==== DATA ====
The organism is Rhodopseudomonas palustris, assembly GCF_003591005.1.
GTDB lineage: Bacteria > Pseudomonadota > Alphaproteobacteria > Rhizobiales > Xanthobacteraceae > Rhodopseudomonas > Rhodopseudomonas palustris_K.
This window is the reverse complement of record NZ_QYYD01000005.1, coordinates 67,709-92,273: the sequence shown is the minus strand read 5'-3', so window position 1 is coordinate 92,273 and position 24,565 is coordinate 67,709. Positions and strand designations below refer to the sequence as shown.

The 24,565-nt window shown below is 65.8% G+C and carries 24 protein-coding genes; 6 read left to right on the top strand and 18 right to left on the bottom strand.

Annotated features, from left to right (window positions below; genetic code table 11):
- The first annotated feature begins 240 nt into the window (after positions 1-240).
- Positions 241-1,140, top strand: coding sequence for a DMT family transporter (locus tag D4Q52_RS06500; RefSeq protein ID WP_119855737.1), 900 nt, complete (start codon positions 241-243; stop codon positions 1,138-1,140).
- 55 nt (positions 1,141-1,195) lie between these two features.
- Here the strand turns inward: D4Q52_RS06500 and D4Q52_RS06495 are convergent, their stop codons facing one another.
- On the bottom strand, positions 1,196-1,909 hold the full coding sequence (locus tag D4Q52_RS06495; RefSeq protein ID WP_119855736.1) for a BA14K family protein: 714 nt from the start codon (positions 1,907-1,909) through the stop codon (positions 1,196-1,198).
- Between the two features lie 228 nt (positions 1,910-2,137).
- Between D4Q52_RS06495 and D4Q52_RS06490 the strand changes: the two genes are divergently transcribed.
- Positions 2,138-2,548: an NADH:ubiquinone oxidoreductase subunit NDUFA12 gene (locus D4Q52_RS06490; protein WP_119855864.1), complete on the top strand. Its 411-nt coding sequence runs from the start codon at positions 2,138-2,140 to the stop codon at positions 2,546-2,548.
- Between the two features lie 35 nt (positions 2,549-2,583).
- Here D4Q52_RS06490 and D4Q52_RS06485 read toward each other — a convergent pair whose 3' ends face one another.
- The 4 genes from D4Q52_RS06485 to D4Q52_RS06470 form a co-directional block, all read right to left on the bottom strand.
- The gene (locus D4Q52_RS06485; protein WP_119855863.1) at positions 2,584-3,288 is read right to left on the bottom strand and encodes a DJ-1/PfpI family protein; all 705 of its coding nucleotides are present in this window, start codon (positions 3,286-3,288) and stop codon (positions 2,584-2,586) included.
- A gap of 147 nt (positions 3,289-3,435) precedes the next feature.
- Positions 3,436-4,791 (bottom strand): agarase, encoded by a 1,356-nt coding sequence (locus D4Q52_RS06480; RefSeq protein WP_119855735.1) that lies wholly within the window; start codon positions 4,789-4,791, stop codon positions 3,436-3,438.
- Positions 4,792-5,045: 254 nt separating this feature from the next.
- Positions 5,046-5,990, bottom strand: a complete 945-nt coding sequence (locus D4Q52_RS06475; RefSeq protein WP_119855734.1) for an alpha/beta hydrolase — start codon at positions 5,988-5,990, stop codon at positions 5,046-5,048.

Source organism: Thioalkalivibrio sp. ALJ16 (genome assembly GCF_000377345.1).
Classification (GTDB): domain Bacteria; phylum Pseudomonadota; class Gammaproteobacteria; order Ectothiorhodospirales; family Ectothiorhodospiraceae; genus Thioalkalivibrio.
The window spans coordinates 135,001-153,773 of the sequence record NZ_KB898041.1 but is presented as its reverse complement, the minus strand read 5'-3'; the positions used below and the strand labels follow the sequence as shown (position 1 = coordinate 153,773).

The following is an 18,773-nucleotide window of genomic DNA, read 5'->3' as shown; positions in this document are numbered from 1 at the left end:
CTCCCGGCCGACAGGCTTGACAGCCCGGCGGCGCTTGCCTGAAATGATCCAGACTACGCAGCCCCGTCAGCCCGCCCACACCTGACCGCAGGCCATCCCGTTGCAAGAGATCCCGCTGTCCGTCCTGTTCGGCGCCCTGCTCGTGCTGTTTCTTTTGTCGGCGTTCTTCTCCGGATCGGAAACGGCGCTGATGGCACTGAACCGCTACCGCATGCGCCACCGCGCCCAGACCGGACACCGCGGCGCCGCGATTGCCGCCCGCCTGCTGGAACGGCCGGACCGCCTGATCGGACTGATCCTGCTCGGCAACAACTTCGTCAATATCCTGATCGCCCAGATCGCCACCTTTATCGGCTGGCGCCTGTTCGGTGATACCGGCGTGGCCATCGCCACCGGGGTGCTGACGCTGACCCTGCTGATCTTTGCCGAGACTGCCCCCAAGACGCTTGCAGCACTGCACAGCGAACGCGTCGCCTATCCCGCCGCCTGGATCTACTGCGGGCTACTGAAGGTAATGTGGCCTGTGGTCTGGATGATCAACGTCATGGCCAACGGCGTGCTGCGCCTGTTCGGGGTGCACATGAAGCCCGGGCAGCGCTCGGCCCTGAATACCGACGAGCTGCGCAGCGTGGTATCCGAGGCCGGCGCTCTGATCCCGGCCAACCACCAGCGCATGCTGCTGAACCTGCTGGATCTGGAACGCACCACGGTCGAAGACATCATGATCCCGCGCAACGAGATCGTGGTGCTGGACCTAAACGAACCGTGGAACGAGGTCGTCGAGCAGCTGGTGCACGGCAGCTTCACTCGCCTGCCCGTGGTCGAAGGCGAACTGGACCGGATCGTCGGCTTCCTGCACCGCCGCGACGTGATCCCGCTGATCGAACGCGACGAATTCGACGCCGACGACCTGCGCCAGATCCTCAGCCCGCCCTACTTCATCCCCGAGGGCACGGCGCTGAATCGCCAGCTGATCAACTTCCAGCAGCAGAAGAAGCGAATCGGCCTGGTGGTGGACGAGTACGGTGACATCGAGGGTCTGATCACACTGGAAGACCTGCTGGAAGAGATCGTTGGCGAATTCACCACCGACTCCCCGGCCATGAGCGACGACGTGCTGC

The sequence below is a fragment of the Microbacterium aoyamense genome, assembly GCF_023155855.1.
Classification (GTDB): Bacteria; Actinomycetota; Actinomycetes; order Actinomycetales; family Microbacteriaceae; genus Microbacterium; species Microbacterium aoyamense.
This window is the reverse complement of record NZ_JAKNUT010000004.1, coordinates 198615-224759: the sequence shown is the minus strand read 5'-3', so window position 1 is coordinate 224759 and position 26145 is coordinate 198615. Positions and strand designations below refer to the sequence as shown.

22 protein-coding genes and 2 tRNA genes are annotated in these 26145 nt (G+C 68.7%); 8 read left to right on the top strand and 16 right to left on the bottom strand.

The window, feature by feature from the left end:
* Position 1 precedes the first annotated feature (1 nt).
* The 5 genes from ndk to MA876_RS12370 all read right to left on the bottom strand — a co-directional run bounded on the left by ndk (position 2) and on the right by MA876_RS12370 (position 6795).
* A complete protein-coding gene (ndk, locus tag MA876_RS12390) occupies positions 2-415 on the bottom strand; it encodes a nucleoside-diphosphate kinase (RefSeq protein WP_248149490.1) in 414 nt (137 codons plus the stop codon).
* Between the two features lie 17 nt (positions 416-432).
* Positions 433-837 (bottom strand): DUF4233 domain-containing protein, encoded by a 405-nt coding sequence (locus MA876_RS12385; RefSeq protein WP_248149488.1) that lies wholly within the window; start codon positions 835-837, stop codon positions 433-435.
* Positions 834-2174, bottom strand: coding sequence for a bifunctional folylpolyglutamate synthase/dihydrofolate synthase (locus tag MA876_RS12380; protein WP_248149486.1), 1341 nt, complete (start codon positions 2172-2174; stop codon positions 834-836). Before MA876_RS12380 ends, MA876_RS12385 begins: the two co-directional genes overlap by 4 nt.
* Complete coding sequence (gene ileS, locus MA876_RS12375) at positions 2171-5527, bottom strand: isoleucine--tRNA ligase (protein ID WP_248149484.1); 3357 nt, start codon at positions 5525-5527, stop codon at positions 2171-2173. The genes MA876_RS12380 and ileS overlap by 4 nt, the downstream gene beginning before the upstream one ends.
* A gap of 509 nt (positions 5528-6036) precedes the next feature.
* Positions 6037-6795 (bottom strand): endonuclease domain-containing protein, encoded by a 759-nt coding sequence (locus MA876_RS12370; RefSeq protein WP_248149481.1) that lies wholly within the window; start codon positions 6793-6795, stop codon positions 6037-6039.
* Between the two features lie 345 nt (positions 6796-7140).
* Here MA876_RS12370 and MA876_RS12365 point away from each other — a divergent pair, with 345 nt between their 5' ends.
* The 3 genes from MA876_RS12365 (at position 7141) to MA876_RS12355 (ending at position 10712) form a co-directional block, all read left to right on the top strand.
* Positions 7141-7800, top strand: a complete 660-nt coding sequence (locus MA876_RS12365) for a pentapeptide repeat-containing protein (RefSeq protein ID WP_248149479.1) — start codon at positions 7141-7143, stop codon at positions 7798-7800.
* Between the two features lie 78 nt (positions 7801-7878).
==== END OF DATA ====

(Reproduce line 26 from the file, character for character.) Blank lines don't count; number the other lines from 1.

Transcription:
CTCCCGGCCGACAGGCTTGACAGCCCGGCGGCGCTTGCCTGAAATGATCCAGACTACGCAGCCCCGTCAGCCCGCCCACACCTGACCGCAGGCCATCCCGTTGCAAGAGATCCCGCTGTCCGTCCTGTTCGGCGCCCTGCTCGTGCTGTTTCTTTTGTCGGCGTTCTTCTCCGGATCGGAAACGGCGCTGATGGCACTGAACCGCTACCGCATGCGCCACCGCGCCCAGACCGGACACCGCGGCGCCGCGATTGCCGCCCGCCTGCTGGAACGGCCGGACCGCCTGATCGGACTGATCCTGCTCGGCAACAACTTCGTCAATATCCTGATCGCCCAGATCGCCACCTTTATCGGCTGGCGCCTGTTCGGTGATACCGGCGTGGCCATCGCCACCGGGGTGCTGACGCTGACCCTGCTGATCTTTGCCGAGACTGCCCCCAAGACGCTTGCAGCACTGCACAGCGAACGCGTCGCCTATCCCGCCGCCTGGATCTACTGCGGGCTACTGAAGGTAATGTGGCCTGTGGTCTGGATGATCAACGTCATGGCCAACGGCGTGCTGCGCCTGTTCGGGGTGCACATGAAGCCCGGGCAGCGCTCGGCCCTGAATACCGACGAGCTGCGCAGCGTGGTATCCGAGGCCGGCGCTCTGATCCCGGCCAACCACCAGCGCATGCTGCTGAACCTGCTGGATCTGGAACGCACCACGGTCGAAGACATCATGATCCCGCGCAACGAGATCGTGGTGCTGGACCTAAACGAACCGTGGAACGAGGTCGTCGAGCAGCTGGTGCACGGCAGCTTCACTCGCCTGCCCGTGGTCGAAGGCGAACTGGACCGGATCGTCGGCTTCCTGCACCGCCGCGACGTGATCCCGCTGATCGAACGCGACGAATTCGACGCCGACGACCTGCGCCAGATCCTCAGCCCGCCCTACTTCATCCCCGAGGGCACGGCGCTGAATCGCCAGCTGATCAACTTCCAGCAGCAGAAGAAGCGAATCGGCCTGGTGGTGGACGAGTACGGTGACATCGAGGGTCTGATCACACTGGAAGACCTGCTGGAAGAGATCGTTGGCGAATTCACCACCGACTCCCCGGCCATGAGCGACGACGTGCTGC